Date: Tue, 4 Mar 97 19:20:48 CST
From: “N. Tsolak” <firstname.lastname@example.org>
Subject: Article in Politiken on Human Rights in Greece
The mosques stand in the heart of the Greek provincial city of Komotini. But otherwise there is not much in the street life which tells that the cotton and tobacco town in the poor, north-eastern corner of Greece close the border of Turkey is one of the principal towns of the Greek Turkish-speaking Muslim minority.
Apart from some elderly Muslim women wearing the characteristic scarf, it is not possible to tell the difference between the two communities in the crowded streets. But it is a matter of two groups, and they do not have much association with each other in their everyday life. Nor do they have the same conditions.
Behind the discrimination is the very tense relations between Greece and Turkey. And even if the situation has improved in recent years for the about 120.000 Turkish speaking Greeks, they still do not have the same opportunities as their Greek-speaking Orthodox neighbours. E.g. they are not employed in the public sector. “It is not forbidden, but it just does not happen” Parliamentarian Mustafa Mustafa from Komotini said. He was elected to the Parliament in September for The United Left, and being a parliamentarian, he is entitled to employ an assistant. “But I have to choose one who is in public service already. And it has not been possible to find one from the minority” Mustafa Mustafa said.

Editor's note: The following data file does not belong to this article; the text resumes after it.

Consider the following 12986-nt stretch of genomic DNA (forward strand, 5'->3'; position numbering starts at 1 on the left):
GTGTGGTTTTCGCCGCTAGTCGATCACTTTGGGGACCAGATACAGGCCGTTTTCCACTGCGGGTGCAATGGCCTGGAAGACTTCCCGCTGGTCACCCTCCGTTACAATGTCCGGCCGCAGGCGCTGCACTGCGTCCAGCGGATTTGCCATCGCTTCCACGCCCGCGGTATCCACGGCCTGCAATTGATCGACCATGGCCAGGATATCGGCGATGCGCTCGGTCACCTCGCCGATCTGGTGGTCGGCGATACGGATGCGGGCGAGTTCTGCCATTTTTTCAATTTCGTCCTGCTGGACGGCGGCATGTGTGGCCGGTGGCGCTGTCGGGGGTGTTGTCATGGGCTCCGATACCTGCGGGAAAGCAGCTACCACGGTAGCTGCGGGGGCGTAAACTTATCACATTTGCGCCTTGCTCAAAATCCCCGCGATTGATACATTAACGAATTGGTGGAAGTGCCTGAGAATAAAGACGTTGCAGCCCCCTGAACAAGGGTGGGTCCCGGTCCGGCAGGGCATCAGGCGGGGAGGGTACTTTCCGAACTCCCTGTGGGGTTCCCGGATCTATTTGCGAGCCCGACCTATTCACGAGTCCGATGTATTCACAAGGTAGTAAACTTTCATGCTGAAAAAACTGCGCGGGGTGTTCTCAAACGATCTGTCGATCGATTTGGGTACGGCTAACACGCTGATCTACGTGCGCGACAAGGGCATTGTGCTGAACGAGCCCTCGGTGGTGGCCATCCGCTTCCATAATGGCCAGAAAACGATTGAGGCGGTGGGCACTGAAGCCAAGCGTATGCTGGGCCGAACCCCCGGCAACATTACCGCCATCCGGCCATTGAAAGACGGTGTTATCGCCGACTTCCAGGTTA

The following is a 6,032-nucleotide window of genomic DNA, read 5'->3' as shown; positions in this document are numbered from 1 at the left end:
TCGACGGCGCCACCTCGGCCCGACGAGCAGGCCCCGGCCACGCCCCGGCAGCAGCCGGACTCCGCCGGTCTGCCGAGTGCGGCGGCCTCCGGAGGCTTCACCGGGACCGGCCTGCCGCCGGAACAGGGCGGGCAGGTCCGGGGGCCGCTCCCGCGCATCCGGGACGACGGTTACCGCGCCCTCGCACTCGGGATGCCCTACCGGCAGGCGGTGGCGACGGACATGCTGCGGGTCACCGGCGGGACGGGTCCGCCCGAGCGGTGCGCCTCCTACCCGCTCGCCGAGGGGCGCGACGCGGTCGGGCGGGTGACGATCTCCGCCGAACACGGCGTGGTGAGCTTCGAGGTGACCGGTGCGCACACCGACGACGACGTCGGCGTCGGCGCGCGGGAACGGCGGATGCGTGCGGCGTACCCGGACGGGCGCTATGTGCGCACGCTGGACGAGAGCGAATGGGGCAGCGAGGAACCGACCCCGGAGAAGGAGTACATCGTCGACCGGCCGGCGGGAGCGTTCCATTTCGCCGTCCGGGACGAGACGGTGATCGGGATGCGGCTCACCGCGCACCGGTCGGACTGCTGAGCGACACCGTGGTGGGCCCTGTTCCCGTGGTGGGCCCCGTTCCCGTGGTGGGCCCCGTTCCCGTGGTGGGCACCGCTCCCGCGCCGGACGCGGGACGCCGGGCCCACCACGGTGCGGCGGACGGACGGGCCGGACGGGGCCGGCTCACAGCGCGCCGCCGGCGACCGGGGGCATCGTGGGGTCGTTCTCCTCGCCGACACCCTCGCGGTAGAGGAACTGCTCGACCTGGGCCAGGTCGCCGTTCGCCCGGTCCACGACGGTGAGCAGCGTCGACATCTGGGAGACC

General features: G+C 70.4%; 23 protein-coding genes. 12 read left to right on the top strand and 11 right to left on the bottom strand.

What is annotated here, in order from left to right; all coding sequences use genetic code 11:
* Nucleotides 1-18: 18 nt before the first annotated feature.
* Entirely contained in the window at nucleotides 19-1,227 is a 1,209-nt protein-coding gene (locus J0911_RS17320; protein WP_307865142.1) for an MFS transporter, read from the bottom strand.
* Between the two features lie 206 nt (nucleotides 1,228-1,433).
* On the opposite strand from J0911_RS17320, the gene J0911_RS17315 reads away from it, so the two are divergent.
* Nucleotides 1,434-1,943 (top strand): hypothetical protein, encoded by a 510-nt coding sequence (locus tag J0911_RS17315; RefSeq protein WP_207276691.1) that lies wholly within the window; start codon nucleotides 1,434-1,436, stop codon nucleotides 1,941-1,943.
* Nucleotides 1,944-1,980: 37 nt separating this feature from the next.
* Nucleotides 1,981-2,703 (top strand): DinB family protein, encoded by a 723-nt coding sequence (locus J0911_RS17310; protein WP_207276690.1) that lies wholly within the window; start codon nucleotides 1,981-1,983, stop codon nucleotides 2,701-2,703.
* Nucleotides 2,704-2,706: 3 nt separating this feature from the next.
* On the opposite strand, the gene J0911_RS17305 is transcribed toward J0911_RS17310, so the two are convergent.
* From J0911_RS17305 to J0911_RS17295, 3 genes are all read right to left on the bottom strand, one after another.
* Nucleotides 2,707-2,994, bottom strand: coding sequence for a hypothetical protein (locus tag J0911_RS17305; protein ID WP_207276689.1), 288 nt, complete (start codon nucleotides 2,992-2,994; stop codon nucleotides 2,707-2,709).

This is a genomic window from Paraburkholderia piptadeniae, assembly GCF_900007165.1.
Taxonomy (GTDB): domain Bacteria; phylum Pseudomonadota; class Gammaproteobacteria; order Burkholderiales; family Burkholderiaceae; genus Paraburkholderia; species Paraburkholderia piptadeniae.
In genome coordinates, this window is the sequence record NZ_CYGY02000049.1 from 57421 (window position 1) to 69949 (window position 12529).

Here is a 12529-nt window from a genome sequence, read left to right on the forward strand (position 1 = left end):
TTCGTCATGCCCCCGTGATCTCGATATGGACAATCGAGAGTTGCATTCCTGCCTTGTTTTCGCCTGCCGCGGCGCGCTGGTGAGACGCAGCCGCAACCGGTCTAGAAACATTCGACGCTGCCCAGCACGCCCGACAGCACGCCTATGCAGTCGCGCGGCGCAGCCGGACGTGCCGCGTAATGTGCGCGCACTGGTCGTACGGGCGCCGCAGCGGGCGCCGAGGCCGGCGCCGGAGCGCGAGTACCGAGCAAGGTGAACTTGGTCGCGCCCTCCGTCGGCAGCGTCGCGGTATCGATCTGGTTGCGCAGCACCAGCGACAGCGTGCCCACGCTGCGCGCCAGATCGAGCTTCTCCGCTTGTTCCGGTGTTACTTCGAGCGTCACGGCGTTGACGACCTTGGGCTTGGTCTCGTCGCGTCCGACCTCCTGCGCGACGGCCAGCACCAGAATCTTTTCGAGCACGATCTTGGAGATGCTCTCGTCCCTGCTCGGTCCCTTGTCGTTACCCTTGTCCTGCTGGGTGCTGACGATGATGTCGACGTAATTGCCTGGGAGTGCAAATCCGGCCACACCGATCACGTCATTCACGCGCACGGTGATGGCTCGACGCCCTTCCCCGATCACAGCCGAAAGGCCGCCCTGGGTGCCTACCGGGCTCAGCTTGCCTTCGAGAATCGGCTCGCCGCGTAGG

Greece lifted the institutional discrimination against the minority in 1991. Provisions which prevented the Muslims from buying land and real estate, from permission to repair their houses and from getting a tractor driver's licence—a serious inconvenience to the farmers. Another barrier was broken through recently when the Greek army for the first time appointed two Muslim officers. So far, it has been impossible even if members of the minority do their military service on an equal footing with other young Greeks.